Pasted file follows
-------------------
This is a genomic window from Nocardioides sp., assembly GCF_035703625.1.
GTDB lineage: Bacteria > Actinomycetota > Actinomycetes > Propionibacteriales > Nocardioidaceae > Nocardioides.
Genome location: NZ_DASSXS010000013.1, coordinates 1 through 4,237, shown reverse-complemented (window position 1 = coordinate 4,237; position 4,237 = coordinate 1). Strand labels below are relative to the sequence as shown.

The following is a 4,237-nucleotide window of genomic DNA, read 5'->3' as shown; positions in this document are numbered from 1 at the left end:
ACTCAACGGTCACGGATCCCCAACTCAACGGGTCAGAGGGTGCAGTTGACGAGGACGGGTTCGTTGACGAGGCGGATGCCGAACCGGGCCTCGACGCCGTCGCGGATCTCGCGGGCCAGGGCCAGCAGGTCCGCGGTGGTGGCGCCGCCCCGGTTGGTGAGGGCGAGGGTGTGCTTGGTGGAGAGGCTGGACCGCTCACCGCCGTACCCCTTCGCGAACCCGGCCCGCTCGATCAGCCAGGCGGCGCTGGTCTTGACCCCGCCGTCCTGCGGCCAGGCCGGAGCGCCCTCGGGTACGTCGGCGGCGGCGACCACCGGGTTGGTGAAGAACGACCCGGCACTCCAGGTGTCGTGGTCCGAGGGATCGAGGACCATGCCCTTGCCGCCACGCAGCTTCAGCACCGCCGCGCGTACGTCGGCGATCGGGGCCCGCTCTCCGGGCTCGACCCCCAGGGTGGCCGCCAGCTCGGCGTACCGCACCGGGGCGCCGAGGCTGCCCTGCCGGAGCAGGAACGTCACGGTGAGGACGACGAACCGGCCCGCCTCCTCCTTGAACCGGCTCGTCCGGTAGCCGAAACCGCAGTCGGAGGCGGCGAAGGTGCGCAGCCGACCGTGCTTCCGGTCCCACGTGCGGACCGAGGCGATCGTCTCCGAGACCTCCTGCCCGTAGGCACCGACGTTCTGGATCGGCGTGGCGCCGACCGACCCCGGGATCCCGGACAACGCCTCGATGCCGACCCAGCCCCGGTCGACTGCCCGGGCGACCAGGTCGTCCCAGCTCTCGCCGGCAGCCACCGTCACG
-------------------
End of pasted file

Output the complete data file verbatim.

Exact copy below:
This is a genomic window from Nocardioides sp., assembly GCF_035703625.1.
GTDB lineage: Bacteria > Actinomycetota > Actinomycetes > Propionibacteriales > Nocardioidaceae > Nocardioides.
Genome location: NZ_DASSXS010000013.1, coordinates 1 through 4,237, shown reverse-complemented (window position 1 = coordinate 4,237; position 4,237 = coordinate 1). Strand labels below are relative to the sequence as shown.

The following is a 4,237-nucleotide window of genomic DNA, read 5'->3' as shown; positions in this document are numbered from 1 at the left end:
ACTCAACGGTCACGGATCCCCAACTCAACGGGTCAGAGGGTGCAGTTGACGAGGACGGGTTCGTTGACGAGGCGGATGCCGAACCGGGCCTCGACGCCGTCGCGGATCTCGCGGGCCAGGGCCAGCAGGTCCGCGGTGGTGGCGCCGCCCCGGTTGGTGAGGGCGAGGGTGTGCTTGGTGGAGAGGCTGGACCGCTCACCGCCGTACCCCTTCGCGAACCCGGCCCGCTCGATCAGCCAGGCGGCGCTGGTCTTGACCCCGCCGTCCTGCGGCCAGGCCGGAGCGCCCTCGGGTACGTCGGCGGCGGCGACCACCGGGTTGGTGAAGAACGACCCGGCACTCCAGGTGTCGTGGTCCGAGGGATCGAGGACCATGCCCTTGCCGCCACGCAGCTTCAGCACCGCCGCGCGTACGTCGGCGATCGGGGCCCGCTCTCCGGGCTCGACCCCCAGGGTGGCCGCCAGCTCGGCGTACCGCACCGGGGCGCCGAGGCTGCCCTGCCGGAGCAGGAACGTCACGGTGAGGACGACGAACCGGCCCGCCTCCTCCTTGAACCGGCTCGTCCGGTAGCCGAAACCGCAGTCGGAGGCGGCGAAGGTGCGCAGCCGACCGTGCTTCCGGTCCCACGTGCGGACCGAGGCGATCGTCTCCGAGACCTCCTGCCCGTAGGCACCGACGTTCTGGATCGGCGTGGCGCCGACCGACCCCGGGATCCCGGACAACGCCTCGATGCCGACCCAGCCCCGGTCGACTGCCCGGGCGACCAGGTCGTCCCAGCTCTCGCCGGCAGCCACCGTCACG